Drug eluting stents should be used with caution in acute myocardial infarction
This analysis used the database from the Global Registry of Acute Coronary syndromEs (GRACE), collected in 94 hospitals in 14 countries across 4 continents (Americas, Europe, Australia/NZ) to compare the survival up to 2 years of patients treated with bare metal stents only or receiving at least one drug eluting stent.
Survival appeared similar in the 6-months following discharge, but thereafter mortality was greater in patients treated with drug eluting stents. This difference was entirely related to patients treated for acute myocardial infarction and was associated with an increased risk of late reinfarction, suggesting that it may indeed be related to late stent thrombosis.
Although caution should always be exercised when analysing an observational study such as GRACE (in which patients who received drug eluting stents and bare metal stents were not similar), this survival difference (which persists after statistical adjustment for the differences in baseline characteristics between the two types of patients) suggests that DES should be used with caution in patients with acute myocardial infarction, at least until more evidence is accumulated of their long term safety from large studies with long term follow up.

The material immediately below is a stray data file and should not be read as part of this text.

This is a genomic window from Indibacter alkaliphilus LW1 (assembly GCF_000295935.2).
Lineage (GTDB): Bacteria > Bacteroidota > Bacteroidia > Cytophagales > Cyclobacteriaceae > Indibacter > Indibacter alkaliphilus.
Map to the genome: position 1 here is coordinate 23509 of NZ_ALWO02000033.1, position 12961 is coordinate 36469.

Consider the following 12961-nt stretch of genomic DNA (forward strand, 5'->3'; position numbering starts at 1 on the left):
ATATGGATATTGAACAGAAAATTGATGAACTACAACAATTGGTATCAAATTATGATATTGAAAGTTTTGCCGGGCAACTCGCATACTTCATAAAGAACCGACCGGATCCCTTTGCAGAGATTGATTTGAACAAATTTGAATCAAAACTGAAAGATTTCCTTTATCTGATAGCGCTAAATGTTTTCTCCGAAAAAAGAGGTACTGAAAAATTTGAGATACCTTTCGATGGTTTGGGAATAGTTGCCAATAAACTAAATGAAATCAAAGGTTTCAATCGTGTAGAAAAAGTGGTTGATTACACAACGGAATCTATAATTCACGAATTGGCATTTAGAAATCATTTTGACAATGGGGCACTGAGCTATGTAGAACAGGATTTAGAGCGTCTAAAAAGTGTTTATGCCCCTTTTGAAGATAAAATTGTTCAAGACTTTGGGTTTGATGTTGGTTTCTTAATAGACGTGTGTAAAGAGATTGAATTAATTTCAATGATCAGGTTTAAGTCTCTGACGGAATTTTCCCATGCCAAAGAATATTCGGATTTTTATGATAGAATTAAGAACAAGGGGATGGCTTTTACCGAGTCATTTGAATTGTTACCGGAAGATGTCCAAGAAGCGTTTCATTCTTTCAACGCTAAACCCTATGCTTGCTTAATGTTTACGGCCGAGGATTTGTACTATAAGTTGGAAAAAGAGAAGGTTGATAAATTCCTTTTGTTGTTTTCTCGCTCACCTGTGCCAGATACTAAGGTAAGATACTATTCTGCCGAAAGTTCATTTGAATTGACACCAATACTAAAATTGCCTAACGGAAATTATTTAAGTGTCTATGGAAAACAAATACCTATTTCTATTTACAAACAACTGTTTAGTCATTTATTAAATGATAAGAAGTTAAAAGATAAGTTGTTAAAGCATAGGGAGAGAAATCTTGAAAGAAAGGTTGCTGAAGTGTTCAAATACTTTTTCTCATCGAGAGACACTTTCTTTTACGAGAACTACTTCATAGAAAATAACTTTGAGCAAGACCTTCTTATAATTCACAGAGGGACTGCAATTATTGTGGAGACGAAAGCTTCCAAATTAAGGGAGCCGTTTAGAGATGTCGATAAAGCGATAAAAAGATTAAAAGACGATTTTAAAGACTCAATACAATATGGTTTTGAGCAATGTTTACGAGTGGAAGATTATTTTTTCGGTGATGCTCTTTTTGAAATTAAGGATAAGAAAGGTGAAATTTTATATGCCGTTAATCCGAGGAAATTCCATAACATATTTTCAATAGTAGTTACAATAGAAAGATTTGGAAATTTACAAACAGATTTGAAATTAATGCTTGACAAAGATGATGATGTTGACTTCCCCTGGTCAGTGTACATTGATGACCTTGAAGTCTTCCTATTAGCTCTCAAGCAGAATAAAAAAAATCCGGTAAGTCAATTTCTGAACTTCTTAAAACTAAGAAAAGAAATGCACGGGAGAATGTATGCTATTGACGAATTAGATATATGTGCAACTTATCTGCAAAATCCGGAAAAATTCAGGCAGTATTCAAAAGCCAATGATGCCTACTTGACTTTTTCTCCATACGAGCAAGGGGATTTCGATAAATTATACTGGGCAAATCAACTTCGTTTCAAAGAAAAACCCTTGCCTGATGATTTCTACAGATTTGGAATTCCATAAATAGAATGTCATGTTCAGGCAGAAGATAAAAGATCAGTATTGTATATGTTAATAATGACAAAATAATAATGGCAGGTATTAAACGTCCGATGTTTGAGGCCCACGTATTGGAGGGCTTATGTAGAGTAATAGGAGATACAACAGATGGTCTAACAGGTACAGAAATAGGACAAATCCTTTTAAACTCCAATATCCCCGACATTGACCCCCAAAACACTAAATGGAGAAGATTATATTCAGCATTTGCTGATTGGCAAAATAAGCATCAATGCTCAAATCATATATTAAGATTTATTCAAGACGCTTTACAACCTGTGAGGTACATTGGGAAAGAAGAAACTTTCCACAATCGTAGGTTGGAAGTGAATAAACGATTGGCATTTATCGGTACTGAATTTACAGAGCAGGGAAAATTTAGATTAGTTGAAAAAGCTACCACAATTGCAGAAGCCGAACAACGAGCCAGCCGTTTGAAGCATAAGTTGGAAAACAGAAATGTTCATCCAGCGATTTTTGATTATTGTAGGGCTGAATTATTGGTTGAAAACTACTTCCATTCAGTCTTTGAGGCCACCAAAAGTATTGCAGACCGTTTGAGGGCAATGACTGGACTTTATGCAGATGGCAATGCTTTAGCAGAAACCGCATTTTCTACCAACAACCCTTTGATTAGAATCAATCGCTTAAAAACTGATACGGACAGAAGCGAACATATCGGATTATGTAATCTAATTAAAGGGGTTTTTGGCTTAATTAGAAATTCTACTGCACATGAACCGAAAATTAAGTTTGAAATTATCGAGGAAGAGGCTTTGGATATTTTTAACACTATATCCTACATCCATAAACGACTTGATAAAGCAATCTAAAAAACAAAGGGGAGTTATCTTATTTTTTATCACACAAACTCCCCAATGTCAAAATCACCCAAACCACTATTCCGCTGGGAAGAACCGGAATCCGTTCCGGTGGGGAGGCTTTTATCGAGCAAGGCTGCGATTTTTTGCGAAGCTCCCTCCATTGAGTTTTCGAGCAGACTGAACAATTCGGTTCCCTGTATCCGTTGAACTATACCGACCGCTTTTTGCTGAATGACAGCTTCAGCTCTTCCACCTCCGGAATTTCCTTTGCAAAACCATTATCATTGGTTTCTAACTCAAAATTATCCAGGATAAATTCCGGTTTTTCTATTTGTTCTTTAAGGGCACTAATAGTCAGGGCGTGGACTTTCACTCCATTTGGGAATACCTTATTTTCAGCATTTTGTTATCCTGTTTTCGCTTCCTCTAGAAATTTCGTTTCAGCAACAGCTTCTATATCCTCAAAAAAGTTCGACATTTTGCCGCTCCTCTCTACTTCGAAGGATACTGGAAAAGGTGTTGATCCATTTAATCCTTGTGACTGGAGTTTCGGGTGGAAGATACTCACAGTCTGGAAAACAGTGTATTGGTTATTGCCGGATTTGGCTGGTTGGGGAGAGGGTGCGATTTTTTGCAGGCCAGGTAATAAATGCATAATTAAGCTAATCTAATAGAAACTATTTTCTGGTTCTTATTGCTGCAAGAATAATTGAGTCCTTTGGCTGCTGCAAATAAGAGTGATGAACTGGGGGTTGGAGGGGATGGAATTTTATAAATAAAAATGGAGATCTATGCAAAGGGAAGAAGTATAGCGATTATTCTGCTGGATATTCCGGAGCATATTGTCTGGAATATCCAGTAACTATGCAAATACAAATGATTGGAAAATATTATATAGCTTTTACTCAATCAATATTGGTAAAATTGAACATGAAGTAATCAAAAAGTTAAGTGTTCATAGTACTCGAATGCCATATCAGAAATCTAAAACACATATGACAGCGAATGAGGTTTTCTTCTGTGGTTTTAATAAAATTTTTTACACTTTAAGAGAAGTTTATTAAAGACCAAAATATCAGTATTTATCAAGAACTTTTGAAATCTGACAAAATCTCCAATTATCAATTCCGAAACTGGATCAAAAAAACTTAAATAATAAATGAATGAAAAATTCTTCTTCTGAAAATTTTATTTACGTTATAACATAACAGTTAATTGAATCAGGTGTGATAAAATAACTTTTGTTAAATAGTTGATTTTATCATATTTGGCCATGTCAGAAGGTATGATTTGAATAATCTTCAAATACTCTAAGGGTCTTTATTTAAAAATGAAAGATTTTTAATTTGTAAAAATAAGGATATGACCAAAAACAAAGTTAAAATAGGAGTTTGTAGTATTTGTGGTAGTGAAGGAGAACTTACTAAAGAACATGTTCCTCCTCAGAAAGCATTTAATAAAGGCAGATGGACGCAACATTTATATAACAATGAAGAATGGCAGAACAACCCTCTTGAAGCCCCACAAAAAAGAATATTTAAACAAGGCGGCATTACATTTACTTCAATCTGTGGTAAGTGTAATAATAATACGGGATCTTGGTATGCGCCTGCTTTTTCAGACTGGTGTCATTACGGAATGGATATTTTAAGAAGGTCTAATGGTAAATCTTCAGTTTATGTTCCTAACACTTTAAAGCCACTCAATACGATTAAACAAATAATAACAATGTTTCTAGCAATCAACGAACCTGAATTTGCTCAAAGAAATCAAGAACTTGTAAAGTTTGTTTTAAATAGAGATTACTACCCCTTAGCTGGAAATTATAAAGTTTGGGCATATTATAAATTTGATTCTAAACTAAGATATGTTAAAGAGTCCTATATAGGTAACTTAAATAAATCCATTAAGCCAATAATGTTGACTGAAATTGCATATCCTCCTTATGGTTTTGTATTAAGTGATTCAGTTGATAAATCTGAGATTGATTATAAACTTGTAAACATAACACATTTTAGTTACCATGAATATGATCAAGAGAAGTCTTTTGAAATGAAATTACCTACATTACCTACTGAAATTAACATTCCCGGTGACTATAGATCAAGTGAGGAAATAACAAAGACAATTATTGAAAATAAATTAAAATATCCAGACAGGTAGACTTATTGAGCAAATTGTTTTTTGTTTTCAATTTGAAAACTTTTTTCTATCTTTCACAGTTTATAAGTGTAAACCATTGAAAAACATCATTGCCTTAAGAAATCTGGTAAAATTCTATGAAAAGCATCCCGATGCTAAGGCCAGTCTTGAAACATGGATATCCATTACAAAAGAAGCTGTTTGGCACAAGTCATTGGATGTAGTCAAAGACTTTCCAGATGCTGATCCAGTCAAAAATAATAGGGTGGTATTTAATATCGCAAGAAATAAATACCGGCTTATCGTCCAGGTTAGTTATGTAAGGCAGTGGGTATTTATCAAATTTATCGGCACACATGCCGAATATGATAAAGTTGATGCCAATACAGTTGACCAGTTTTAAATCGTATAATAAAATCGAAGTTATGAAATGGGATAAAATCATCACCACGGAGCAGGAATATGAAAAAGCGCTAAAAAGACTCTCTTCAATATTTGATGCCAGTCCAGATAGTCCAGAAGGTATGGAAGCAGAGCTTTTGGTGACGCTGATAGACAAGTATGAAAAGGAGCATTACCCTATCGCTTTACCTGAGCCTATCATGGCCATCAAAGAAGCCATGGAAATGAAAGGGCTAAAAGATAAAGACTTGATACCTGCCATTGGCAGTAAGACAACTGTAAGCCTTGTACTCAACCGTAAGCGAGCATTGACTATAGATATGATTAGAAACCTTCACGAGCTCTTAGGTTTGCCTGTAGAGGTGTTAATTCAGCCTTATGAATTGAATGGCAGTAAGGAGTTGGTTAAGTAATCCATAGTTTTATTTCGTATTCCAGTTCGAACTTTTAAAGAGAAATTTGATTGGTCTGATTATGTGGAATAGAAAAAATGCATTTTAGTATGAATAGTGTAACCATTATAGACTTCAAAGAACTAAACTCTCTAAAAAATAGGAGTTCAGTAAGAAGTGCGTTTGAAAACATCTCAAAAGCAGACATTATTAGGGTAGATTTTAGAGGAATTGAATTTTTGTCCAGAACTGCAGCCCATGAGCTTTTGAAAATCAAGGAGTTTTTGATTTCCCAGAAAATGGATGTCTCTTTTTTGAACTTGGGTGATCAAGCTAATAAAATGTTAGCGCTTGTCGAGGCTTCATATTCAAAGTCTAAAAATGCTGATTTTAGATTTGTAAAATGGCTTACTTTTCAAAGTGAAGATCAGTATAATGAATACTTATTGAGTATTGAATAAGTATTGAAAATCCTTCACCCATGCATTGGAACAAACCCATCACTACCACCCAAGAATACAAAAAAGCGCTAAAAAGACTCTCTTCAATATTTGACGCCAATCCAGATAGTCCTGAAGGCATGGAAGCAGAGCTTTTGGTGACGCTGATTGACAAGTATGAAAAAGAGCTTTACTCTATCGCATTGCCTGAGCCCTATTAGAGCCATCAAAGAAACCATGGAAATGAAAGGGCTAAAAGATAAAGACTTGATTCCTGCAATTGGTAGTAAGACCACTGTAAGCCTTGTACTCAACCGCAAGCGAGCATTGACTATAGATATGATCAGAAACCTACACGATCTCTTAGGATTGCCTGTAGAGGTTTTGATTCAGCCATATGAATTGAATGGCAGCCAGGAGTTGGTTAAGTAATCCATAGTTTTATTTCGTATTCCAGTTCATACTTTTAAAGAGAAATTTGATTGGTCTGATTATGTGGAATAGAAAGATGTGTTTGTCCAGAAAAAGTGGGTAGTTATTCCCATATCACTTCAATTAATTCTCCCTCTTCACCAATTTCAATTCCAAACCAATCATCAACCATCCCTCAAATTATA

The GRACE registry is supported by sanofi-aventis and has been ongoing since 1999.
The coordinating center is at the Center for Outcomes Research,
University of Massachusetts Medical School
365 Plantation Street, Suite 185
Worcester, MA 01605
Phone: (508) 856-2275
Fax: (508) 856-5159
Notes to editors:
This study was presented at the ESC Congress 2007 in Vienna.
The European Society of Cardiology (ESC)
The ESC represents nearly 53,000 cardiology professionals across Europe and the Mediterranean. Its mission is to reduce the burden of cardiovascular disease in Europe.
The ESC achieves this through a variety of scientific and educational activities including the coordination of: clinical practice guidelines, education courses and initiatives, pan-European surveys on specific disease areas and the ESC Annual Congress, the largest medical meeting in Europe. The ESC also works closely with the European Commission and WHO to improve health policy in the EU.
The ESC comprises 3 Councils, 5 Associations, 19 Working Groups, 50 National Cardiac Societies and an ESC Fellowship Community (Fellow, FESC; Nurse Fellow, NFESC). For more information on ESC Initiatives, Congresses and Constituent Bodies see www.escardio.org.
European Society of Cardiology, The European Heart House 2035 Route des Colles, B.P. 179 - Les Templiers, Sophia Antipolis F-06903 France
About the Author(s)
Professor Ph. Gabriel Steg
Hôpital Bichat-Claude Bernard, Paris, France
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